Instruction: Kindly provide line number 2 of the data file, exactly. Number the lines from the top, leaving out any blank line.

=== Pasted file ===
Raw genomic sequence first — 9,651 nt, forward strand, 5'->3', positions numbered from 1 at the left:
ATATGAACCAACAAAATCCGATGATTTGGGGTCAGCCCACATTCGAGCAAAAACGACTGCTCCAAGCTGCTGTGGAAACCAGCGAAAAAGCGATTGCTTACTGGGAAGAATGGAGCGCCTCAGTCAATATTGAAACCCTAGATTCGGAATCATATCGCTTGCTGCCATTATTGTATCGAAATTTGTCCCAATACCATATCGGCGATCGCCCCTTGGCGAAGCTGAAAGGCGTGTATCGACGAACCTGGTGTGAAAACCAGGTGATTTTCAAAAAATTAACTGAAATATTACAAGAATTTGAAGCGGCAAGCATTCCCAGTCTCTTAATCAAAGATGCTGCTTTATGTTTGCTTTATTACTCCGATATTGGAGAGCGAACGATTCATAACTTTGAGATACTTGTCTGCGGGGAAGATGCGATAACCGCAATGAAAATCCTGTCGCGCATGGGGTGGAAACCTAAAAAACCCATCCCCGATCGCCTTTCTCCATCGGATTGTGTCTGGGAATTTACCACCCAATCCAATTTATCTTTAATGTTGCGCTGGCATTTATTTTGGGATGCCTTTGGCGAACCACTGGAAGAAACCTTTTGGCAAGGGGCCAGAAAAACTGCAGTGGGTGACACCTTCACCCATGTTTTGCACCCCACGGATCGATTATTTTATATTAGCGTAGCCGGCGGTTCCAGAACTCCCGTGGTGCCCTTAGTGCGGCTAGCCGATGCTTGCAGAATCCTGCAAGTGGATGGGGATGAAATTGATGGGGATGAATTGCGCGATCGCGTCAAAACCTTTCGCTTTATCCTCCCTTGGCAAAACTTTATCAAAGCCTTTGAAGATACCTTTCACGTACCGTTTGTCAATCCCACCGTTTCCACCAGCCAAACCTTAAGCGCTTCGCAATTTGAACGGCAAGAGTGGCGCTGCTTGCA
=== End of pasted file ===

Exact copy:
ATATGAACCAACAAAATCCGATGATTTGGGGTCAGCCCACATTCGAGCAAAAACGACTGCTCCAAGCTGCTGTGGAAACCAGCGAAAAAGCGATTGCTTACTGGGAAGAATGGAGCGCCTCAGTCAATATTGAAACCCTAGATTCGGAATCATATCGCTTGCTGCCATTATTGTATCGAAATTTGTCCCAATACCATATCGGCGATCGCCCCTTGGCGAAGCTGAAAGGCGTGTATCGACGAACCTGGTGTGAAAACCAGGTGATTTTCAAAAAATTAACTGAAATATTACAAGAATTTGAAGCGGCAAGCATTCCCAGTCTCTTAATCAAAGATGCTGCTTTATGTTTGCTTTATTACTCCGATATTGGAGAGCGAACGATTCATAACTTTGAGATACTTGTCTGCGGGGAAGATGCGATAACCGCAATGAAAATCCTGTCGCGCATGGGGTGGAAACCTAAAAAACCCATCCCCGATCGCCTTTCTCCATCGGATTGTGTCTGGGAATTTACCACCCAATCCAATTTATCTTTAATGTTGCGCTGGCATTTATTTTGGGATGCCTTTGGCGAACCACTGGAAGAAACCTTTTGGCAAGGGGCCAGAAAAACTGCAGTGGGTGACACCTTCACCCATGTTTTGCACCCCACGGATCGATTATTTTATATTAGCGTAGCCGGCGGTTCCAGAACTCCCGTGGTGCCCTTAGTGCGGCTAGCCGATGCTTGCAGAATCCTGCAAGTGGATGGGGATGAAATTGATGGGGATGAATTGCGCGATCGCGTCAAAACCTTTCGCTTTATCCTCCCTTGGCAAAACTTTATCAAAGCCTTTGAAGATACCTTTCACGTACCGTTTGTCAATCCCACCGTTTCCACCAGCCAAACCTTAAGCGCTTCGCAATTTGAACGGCAAGAGTGGCGCTGCTTGCA